BACKGROUND: Assisted dying and continuous deep sedation (CDS) are controversial practices. Little is known about the perceptions of physicians and surrogates about these practices for patients with advanced dementia.
OBJECTIVES: To describe and compare physician and surrogate agreement with the use of assisted dying and CDS in advanced dementia.
DESIGN, SETTING, SUBJECTS: Physicians (n = 64) and surrogates (n = 168) of persons with advanced dementia were recruited as part of a randomized controlled trial in Switzerland that tested decision support tools in this population.
METHODS: At baseline, the participants were asked about their agreement with assisted dying and CDS in advanced dementia using the following response options: "completely agree," "somewhat agree," "somewhat disagree," "completely disagree," and "do not know." Multivariable logistic regressions compared the likelihood that surrogates versus physicians would completely or somewhat agree (vs. completely or somewhat disagree) with these practices.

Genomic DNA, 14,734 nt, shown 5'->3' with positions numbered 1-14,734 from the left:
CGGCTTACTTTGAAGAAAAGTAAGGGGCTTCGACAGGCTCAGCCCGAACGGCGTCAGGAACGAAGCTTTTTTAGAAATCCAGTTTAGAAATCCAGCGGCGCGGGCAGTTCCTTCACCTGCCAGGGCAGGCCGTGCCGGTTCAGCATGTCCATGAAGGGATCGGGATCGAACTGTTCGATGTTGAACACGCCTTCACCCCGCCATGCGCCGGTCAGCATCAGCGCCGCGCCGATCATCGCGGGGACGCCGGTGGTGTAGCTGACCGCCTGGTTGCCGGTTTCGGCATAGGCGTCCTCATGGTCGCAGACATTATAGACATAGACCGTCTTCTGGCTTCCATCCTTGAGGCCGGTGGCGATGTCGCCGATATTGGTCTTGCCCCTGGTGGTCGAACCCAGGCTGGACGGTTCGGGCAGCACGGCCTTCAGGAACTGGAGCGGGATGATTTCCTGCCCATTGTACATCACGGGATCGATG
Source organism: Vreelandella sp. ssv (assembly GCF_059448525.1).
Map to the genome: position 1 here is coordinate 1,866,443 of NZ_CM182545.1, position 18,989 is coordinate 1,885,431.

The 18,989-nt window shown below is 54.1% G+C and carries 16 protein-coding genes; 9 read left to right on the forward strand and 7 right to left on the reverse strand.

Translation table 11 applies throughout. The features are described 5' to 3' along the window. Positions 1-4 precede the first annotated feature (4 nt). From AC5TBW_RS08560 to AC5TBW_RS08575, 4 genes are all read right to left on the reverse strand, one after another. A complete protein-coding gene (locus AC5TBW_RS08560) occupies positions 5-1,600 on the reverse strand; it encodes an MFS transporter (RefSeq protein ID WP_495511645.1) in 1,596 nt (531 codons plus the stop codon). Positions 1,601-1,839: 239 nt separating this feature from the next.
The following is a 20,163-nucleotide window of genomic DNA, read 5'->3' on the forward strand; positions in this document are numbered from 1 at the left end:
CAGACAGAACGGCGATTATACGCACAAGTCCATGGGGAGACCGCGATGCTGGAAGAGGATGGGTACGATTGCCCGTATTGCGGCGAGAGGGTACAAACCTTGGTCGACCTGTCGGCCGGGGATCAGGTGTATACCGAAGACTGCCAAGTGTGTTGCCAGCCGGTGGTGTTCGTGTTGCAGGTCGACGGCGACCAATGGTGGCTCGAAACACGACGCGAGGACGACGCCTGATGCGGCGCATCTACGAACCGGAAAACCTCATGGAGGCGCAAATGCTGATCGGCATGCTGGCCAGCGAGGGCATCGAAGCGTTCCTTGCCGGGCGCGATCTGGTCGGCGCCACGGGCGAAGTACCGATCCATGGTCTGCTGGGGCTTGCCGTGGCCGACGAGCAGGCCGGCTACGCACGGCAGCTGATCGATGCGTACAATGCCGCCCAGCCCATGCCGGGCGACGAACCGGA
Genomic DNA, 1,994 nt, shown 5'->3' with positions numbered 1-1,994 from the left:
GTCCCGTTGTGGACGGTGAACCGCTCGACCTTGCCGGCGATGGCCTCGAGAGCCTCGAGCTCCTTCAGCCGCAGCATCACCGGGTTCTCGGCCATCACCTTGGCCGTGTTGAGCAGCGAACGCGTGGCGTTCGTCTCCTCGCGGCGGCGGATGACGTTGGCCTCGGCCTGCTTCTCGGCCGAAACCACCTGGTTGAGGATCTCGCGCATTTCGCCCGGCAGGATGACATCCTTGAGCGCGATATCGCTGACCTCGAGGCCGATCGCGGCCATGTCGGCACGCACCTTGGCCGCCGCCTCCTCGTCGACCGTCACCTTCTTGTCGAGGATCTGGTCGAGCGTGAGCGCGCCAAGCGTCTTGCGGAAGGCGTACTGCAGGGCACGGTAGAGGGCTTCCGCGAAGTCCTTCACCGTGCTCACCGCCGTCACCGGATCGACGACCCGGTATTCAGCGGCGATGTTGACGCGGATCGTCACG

RESULTS: The physicians and surrogates, respectively, had a mean age (SD) of 50.6 years (9.9) and 57.4 years (14.6); 46.9% (n = 30/64) and 68.9% (n = 115/167) were women. A total of 20.3% (n = 13/64) of the physicians and 47.0% (n = 79/168) of the surrogates agreed with assisted dying in advanced dementia. Surrogates were significantly more likely to agree with this practice than physicians (adjusted odds ratio, 3.87; 95% CI: 1.94, 7.69). With regard to CDS, 51.6% (n = 33/64) of the physicians and 41.9% (n = 70/169) of the surrogates agreed with this practice, which did not differ significantly between the groups.
CONCLUSIONS: The surrogates were more agreeable to considering assisted dying in the setting of advanced dementia than the physicians, and about half of the participants in both groups reported CDS to be an appropriate option for this population.